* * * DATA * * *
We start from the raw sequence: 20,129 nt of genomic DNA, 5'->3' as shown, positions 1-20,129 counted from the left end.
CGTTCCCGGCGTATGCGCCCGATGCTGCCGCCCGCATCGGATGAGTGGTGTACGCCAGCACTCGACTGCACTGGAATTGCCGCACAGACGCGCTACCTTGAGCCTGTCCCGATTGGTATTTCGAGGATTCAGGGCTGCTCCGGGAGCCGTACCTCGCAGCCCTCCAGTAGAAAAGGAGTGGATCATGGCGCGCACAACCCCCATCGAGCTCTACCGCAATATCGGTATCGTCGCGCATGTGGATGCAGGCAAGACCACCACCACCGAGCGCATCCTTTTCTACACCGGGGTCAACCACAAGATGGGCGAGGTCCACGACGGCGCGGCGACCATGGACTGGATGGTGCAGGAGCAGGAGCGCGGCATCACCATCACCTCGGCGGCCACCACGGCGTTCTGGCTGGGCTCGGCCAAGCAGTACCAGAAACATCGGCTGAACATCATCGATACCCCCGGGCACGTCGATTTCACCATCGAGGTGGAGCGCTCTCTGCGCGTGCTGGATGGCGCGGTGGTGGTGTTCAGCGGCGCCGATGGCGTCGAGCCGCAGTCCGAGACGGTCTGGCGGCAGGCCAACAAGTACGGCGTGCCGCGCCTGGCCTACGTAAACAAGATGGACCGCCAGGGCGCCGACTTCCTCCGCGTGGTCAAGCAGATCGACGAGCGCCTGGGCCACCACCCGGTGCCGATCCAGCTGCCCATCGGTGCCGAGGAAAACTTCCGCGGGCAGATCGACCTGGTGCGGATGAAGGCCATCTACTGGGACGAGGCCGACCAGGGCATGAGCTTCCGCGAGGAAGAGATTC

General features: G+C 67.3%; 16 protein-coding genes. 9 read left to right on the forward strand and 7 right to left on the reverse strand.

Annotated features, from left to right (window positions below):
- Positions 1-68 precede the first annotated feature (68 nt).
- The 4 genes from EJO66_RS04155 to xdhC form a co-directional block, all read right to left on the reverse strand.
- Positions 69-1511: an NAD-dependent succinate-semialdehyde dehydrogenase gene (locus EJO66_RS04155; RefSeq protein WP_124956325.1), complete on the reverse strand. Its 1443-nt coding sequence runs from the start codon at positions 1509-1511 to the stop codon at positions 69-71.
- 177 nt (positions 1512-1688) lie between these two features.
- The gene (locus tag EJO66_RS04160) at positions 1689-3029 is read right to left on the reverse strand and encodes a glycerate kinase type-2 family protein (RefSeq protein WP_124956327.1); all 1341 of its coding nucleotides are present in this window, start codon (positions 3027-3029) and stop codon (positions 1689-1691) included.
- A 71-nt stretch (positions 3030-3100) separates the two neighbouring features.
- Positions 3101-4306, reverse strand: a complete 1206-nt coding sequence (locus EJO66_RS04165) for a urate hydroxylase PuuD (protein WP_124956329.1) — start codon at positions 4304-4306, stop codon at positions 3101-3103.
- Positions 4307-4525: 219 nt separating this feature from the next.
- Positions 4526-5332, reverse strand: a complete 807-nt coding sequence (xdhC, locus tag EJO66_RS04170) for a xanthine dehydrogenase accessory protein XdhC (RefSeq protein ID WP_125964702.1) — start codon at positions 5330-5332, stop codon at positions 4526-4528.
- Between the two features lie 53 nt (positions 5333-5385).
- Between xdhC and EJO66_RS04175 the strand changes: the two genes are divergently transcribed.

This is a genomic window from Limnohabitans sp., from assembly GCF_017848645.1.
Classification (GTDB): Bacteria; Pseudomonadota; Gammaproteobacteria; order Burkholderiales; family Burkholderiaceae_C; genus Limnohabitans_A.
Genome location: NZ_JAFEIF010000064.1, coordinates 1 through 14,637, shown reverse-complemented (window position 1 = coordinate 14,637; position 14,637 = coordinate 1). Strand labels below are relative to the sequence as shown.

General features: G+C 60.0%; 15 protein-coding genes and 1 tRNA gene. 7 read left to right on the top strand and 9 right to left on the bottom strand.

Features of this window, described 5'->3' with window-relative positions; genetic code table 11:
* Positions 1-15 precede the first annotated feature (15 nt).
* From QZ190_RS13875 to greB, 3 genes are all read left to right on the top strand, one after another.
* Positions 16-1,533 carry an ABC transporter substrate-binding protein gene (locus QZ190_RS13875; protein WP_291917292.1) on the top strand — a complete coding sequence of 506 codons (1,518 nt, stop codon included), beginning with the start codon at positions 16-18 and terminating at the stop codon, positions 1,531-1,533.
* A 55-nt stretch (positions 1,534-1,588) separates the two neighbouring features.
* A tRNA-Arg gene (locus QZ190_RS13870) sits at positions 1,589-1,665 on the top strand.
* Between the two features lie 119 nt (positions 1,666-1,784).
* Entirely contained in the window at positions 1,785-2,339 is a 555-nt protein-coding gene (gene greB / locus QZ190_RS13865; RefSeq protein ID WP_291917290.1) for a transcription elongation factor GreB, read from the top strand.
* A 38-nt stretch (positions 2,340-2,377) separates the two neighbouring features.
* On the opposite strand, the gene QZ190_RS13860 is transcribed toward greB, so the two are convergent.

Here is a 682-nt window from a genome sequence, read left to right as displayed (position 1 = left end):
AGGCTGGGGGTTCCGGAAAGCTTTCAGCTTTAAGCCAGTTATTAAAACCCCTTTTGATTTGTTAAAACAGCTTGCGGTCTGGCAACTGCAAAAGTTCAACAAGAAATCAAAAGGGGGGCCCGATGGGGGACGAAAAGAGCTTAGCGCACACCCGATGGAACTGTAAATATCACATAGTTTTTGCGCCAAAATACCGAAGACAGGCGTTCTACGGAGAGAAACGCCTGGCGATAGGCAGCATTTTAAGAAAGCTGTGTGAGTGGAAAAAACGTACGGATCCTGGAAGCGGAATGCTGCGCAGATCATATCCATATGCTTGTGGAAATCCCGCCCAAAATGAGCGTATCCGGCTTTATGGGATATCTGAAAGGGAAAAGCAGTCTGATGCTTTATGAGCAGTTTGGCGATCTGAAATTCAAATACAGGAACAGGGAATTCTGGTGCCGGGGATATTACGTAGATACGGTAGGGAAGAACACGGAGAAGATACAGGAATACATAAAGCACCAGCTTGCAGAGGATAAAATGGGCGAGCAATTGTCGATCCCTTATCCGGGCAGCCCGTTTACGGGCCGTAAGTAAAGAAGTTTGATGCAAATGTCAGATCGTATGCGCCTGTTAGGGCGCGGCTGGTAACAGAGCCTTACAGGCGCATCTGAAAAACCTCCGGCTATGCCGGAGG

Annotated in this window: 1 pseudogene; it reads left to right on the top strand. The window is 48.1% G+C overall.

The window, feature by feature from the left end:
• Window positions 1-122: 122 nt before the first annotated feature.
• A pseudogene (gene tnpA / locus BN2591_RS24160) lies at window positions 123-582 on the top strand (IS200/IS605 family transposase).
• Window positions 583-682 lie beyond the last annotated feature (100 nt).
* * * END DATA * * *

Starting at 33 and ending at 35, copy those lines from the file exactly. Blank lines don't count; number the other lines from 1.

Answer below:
The window, feature by feature from the left end:
• Window positions 1-122: 122 nt before the first annotated feature.
• A pseudogene (gene tnpA / locus BN2591_RS24160) lies at window positions 123-582 on the top strand (IS200/IS605 family transposase).